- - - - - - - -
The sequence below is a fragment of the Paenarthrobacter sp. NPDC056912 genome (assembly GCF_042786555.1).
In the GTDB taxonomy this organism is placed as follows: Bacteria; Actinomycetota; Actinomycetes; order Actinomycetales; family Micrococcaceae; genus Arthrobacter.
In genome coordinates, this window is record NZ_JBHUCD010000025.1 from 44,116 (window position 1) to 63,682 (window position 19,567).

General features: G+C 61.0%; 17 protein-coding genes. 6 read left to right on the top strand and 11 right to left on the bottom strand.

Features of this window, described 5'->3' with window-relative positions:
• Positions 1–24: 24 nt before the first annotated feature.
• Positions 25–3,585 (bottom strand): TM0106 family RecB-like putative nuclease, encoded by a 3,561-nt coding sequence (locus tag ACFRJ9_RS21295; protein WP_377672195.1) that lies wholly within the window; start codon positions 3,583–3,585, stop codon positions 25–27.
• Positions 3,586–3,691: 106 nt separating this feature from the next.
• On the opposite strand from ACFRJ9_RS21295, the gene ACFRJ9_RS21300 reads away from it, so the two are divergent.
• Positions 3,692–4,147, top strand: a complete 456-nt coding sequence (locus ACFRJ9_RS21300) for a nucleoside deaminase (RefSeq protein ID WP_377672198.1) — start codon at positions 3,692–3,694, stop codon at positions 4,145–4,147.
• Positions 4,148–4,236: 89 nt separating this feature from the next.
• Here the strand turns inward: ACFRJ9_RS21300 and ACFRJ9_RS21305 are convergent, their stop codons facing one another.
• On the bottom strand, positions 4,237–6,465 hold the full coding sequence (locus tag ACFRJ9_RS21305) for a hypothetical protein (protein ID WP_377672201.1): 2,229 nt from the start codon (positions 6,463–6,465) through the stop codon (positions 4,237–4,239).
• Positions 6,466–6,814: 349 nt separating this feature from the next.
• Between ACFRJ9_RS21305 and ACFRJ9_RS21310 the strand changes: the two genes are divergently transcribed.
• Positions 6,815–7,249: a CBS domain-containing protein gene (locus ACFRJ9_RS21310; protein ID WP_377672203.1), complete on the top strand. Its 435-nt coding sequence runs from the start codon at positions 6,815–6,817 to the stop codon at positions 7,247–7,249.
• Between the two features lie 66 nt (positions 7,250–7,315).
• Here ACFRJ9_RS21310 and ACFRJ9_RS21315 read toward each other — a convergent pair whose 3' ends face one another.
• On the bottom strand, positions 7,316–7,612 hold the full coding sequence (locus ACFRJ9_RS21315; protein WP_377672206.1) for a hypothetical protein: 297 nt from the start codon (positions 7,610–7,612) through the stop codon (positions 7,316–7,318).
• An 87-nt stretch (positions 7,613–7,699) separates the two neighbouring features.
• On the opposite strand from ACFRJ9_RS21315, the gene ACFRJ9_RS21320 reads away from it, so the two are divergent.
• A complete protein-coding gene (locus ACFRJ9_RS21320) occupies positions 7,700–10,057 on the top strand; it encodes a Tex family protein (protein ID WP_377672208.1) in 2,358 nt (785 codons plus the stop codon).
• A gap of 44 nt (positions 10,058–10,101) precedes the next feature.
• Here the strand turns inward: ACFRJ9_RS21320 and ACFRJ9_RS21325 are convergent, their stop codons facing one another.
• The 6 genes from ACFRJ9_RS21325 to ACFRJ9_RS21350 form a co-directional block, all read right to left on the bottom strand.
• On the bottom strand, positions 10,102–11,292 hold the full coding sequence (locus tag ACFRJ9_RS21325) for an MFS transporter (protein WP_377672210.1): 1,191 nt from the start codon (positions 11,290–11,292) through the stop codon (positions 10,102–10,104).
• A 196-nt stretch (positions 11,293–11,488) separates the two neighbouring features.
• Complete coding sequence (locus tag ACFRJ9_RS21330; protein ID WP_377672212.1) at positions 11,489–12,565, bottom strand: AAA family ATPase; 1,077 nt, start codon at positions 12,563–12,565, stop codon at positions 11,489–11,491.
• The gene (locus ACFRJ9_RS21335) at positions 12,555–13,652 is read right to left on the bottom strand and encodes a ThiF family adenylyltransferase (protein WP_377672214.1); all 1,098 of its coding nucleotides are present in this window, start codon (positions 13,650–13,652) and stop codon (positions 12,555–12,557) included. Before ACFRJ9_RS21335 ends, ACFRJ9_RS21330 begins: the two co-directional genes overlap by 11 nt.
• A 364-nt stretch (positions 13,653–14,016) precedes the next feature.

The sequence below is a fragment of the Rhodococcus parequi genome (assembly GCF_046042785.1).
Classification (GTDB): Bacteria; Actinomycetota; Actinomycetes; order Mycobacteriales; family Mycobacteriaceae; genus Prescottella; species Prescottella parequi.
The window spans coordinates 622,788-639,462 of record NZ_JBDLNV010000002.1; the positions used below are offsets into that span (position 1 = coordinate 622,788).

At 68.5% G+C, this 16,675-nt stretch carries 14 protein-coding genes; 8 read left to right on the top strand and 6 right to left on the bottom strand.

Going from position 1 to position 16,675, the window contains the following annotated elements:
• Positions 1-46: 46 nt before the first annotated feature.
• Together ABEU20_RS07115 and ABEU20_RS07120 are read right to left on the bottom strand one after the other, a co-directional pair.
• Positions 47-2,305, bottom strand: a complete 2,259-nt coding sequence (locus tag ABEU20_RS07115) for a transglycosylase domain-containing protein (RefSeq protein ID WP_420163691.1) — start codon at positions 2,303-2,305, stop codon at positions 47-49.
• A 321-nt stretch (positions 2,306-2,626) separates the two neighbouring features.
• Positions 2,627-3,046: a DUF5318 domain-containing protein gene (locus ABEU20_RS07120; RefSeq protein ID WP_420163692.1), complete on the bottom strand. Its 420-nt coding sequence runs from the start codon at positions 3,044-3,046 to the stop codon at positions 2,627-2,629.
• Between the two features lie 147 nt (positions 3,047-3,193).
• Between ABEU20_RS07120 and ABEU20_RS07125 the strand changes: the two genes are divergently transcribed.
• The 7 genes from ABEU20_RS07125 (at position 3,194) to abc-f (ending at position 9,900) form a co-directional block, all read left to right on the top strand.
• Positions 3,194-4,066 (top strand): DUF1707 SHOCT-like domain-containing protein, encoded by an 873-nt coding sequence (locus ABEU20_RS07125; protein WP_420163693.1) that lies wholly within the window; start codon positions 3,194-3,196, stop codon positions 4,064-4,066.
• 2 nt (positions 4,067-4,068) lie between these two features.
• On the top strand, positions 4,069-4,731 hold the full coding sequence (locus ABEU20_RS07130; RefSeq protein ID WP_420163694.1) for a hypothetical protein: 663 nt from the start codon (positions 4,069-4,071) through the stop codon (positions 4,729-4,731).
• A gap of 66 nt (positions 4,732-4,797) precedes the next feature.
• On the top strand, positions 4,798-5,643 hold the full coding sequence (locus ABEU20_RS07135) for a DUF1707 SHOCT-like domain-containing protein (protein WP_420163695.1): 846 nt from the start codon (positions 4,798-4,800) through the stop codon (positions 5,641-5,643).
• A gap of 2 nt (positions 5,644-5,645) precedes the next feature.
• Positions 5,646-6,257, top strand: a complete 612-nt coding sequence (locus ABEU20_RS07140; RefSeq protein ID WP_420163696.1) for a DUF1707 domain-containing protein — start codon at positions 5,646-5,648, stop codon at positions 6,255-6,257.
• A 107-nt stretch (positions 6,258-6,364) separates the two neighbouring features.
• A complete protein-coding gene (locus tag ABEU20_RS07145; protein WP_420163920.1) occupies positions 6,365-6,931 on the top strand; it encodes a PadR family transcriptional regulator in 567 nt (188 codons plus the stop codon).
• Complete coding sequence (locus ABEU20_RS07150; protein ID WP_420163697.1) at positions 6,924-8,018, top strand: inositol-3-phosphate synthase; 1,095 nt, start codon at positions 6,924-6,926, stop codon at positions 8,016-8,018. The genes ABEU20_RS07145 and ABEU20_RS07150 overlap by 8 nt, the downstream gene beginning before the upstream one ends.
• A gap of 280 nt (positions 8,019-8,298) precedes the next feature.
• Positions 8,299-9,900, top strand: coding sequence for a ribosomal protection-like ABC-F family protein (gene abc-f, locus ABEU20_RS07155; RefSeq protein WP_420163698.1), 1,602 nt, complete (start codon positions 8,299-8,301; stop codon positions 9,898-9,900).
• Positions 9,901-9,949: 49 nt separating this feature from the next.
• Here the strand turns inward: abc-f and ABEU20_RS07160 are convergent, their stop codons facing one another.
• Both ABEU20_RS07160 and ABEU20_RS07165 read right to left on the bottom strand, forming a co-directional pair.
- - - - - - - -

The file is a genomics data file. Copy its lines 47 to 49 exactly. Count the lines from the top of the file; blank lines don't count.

• A gap of 66 nt (positions 4,732-4,797) precedes the next feature.
• On the top strand, positions 4,798-5,643 hold the full coding sequence (locus ABEU20_RS07135) for a DUF1707 SHOCT-like domain-containing protein (protein WP_420163695.1): 846 nt from the start codon (positions 4,798-4,800) through the stop codon (positions 5,641-5,643).
• A gap of 2 nt (positions 5,644-5,645) precedes the next feature.